Dear Reader

This is the final instalment in this Positive Parenting Series. I hope you have found some of the advice beneficial. I would love to hear from you about what has been useful or what has not helped, so please be in touch. Next week I will be turning my head to some adult matters, so stay tuned.

I have already suggested that praise and encouragement is more useful than punishment. However, there are some situations when punishment will need to be used. When using punishment to change your child’s behaviour, it is important that the punishment is reasonable, and that it is suitable for the age of your child. For example, putting a two year old in time-out for half an hour will be too long, whilst putting a 12 year old in time-out for half an hour might be appropriate. Here are a few examples of ways in which you can punish a child for undesirable behaviour:
Time-out can be an effective way to punish your child. Putting a child in time-out involves taking them away from a stimulating environment, and placing them in an environment that is lacking in interesting activities. For very young children, this can simply be a corner of a room, or a mat that is slightly removed from other activities. For older children, this can be a room in the house such as a bedroom or bathroom.
Taking away privileges or treats can be a useful punishment, but again, only if it is done in a reasonable manner. Taking away a big treat or privilege for a relatively minor offence will only build resentment in your child, and may lose its impact as an effective means of changing behaviour.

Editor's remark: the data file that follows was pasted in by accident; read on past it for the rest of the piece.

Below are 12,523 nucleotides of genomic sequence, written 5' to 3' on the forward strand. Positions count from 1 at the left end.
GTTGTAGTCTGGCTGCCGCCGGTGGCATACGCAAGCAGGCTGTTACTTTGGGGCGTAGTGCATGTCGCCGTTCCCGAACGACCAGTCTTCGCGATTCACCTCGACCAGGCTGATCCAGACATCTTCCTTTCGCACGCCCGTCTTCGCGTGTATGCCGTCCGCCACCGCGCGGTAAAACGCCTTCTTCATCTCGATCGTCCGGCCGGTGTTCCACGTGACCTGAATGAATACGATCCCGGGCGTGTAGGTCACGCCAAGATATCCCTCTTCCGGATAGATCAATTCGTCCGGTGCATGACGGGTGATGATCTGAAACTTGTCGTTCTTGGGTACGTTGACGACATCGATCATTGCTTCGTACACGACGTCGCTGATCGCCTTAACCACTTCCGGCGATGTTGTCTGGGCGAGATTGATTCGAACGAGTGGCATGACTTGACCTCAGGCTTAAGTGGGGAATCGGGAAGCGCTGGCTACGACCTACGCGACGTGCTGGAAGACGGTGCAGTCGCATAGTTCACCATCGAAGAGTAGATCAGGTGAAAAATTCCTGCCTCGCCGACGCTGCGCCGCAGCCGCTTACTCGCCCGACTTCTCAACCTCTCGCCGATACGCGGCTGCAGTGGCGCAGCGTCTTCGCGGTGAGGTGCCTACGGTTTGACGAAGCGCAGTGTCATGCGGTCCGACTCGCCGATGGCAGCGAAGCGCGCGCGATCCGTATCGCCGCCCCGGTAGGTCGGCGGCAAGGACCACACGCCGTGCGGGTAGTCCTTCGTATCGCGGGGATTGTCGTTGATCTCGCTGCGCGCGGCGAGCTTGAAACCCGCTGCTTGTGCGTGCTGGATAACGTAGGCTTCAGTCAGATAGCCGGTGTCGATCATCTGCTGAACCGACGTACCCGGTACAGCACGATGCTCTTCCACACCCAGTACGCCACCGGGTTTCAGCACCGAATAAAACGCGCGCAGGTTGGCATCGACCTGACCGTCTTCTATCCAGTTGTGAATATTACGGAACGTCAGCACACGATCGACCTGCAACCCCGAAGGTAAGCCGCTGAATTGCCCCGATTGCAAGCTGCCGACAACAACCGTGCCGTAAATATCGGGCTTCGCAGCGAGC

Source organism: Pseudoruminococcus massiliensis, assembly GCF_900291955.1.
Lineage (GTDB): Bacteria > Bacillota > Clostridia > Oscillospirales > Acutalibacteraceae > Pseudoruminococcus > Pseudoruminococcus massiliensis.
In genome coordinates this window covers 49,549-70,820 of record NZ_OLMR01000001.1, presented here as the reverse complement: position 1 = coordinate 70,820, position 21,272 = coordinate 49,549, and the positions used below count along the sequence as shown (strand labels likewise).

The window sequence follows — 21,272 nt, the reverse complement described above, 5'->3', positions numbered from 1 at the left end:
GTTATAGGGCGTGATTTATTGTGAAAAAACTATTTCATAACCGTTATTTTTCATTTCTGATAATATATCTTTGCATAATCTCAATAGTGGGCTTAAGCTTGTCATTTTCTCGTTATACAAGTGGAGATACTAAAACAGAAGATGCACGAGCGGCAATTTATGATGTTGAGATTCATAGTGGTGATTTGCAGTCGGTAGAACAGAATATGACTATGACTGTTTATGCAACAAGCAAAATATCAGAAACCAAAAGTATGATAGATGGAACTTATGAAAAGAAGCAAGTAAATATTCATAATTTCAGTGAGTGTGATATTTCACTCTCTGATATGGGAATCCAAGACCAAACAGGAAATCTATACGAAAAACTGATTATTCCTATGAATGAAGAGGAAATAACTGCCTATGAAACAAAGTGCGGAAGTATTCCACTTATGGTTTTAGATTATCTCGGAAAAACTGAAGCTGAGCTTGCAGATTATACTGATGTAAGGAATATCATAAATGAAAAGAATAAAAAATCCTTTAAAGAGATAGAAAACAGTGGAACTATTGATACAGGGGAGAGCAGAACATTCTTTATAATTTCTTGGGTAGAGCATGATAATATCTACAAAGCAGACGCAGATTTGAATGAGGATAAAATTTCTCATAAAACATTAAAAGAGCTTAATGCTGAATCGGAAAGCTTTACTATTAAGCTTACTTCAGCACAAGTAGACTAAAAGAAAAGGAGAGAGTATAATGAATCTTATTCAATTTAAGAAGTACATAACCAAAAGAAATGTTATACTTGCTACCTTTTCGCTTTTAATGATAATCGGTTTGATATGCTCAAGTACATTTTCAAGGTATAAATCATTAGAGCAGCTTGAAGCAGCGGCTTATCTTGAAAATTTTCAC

Ignoring undesirable behaviour can also be a valuable punishment. Some children engage in undesirable behaviour simply to attract attention from a significant person. By ignoring the behaviour, this kind of attention-seeking is discouraged. If this is done in conjunction with paying attention to positive behaviour, then children will learn how to get attention from others in a positive, rather than a negative manner.

Just remember, if you have been using other means of disciplining your child, you can expect a worsening in behaviour when you start using some of the techniques that have been suggested. For this reason, you need to hang in there and persevere for some time before you will notice improvements in your child’s behaviour. Most importantly however, children require warmth and affection more than they require fancy methods of discipline. With a solid foundation of love from you, your child will be absolutely fine, regardless of the specific methods of discipline that have been used in the past or in the future.

Take care
Robynne

Helpful Resources

This is a great resource for parents and teachers with pre-prepared star charts that you can download:
http://www.latitudes.org/behavioral_charts.html

This website contains information and advice from an educational psychologist on topics such as behavior modification and ADHD. It includes tips for teachers.
http://www.educational-psychologist.org.uk/behaviour.html

The following are links for two different pages of the same website. They include some useful information and practical tips on behavior modification and parenting skills. The website also provides links to other useful resources and information on parenting skills.
http://childparenting.about.com/cs/behaviorproblems/a/behaviormod.htm
http://specialchildren.about.com/od/behaviorissues/ht/behaviorchart.htm